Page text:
The Congo River is the deepest and the ninth longest on the planet. It is the lifeline for a nation in which roads and railways are lacking. Goods are shipped, food is caught, clothes are washed, people bathe, and all sorts of wonderful acts happen on the river. It is the source of life for the over 30 million people who live in the region.
Over 11,000 forest plants have been catalogued in the area and 1,100 of the species are found nowhere else in the world. The river is life. Yet in a nation where few people know how to swim, it is a dangerous existence for many. We were told the week before we arrived in Mbandaka, just upstream from the Disciples of Christ compound, a boat with over 60 people crashed into a dock in the dark of night and all of its passengers drowned. How many untold lives have been swallowed up by the Congo waters?
We were set back a day in our travels waiting for our rented Toyota to be repaired for the journey to Bolomba. This gave our team an opportunity to visit and interact with the people who lived along the Congo. The children were fun to play with. We enjoyed having the men show us the fish they caught and how they maintained their wooden boats called pirogues. We caught a good glimpse of the bicycle culture in Africa with people carefully washing their decorated boda boda (bicycle taxies) in the Congo River. This caught the eye of our founder of The Fuller Center Bicycle Adventure Ryan Iafigliola.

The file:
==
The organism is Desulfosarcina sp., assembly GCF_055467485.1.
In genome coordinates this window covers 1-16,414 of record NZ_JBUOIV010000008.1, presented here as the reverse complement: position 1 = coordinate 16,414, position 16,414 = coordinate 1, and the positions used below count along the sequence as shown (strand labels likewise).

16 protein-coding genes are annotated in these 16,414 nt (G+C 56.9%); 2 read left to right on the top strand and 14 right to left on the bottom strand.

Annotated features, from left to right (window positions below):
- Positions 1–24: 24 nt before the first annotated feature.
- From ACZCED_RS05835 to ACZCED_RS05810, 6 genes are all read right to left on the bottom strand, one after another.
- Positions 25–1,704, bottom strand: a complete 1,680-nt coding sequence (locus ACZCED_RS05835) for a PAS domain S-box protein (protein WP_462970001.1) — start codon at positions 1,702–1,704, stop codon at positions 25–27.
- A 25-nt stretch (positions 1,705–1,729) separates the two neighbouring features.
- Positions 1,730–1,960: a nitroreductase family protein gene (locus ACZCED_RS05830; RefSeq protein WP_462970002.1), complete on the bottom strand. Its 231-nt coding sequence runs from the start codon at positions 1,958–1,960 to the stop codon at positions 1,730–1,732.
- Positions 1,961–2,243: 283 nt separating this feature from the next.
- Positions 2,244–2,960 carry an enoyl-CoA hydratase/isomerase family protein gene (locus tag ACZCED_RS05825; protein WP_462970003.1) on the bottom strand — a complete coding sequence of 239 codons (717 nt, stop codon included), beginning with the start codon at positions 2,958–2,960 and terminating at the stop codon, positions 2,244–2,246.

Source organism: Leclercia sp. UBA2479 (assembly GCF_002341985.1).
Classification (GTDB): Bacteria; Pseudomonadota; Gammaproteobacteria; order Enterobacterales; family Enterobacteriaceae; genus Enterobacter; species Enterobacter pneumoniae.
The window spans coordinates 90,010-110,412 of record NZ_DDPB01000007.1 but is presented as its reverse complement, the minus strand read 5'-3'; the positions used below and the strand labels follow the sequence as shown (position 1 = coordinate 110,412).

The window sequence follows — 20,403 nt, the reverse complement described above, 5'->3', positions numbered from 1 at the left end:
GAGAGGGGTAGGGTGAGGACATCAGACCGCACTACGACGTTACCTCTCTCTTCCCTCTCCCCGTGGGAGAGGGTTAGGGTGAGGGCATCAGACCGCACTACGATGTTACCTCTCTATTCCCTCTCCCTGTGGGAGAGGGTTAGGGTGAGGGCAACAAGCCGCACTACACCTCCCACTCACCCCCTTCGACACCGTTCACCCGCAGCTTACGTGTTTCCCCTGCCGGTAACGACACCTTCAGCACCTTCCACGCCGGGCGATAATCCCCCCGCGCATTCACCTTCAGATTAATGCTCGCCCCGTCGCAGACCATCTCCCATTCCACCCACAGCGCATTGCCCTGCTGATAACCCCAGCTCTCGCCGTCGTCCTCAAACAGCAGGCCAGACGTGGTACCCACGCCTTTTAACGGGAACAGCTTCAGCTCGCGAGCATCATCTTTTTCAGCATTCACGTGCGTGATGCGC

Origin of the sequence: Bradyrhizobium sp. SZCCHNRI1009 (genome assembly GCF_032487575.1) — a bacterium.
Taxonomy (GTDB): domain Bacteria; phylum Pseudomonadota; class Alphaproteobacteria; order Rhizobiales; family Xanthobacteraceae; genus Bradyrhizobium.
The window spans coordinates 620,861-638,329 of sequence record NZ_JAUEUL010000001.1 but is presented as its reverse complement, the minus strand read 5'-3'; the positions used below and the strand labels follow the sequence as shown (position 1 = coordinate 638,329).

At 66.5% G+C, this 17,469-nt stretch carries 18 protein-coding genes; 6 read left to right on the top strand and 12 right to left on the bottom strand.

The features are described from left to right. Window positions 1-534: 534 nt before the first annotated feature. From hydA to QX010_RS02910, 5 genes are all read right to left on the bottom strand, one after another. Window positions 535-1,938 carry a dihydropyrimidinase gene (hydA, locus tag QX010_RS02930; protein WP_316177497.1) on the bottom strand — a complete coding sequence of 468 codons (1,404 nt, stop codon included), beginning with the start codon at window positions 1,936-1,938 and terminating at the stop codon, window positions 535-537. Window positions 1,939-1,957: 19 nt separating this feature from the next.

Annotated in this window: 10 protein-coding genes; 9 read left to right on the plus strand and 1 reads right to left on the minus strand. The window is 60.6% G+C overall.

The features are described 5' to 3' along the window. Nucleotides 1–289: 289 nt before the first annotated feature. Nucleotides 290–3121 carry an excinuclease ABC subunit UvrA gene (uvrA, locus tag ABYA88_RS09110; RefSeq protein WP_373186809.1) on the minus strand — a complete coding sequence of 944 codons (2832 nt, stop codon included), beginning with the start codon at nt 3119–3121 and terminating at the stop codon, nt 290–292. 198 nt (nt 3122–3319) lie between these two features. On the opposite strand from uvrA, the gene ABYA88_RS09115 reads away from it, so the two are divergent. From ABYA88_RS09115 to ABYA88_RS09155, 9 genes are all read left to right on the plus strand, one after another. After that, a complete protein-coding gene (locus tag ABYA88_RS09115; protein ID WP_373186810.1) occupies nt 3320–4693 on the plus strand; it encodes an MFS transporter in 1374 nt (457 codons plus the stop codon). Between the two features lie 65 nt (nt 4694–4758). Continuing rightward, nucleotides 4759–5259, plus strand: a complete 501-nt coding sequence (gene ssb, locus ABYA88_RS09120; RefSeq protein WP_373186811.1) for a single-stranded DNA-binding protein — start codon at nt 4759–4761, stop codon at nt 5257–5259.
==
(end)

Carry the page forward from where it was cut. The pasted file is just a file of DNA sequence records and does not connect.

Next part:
I was caught up in the swirl of love of being with our group, Leslie, Leah, Craig, Ryan, Kevin and David and the anthropological experience of being in a new land in such a beautiful place. The river village people were very welcoming. The “harbor master” alternated between taking cell phones from incoming boats and making cassava (manioc) pestles, which we learned was a staple for the Congolese.
We even had some moments of silliness. One young man walked over and saw Leah. "Elle est une belle dame!" the young man yelled from the shore. "Elle parle le Français!" another man cautioned. And immediately they all switched to speaking Lingala.
Wednesday morning we were awakened by intense but beautiful drumming around 4:30 in the morning. We were told the drumming was a traditional way of celebrating the birth of twins.
I asked Leslie to pen a poem about her experience on the river. She said her emotions were that of “Being carried to a distant shore where separation exists no more. All seemed right with the world, there by the river…Time eternal…Free…Home.”
Enjoy Leslie’s beautiful poem and pray for the people on the Congo River.
of life abundant.
The fullness of Life
love without fear.
on this River of Life
the Ocean of Existence.
Gregg Thomas, father of Leah Gernetzke, our communications/multimedia specialist, also wrote a song aptly called "River of Life," featuring several international artists. Click here to listen!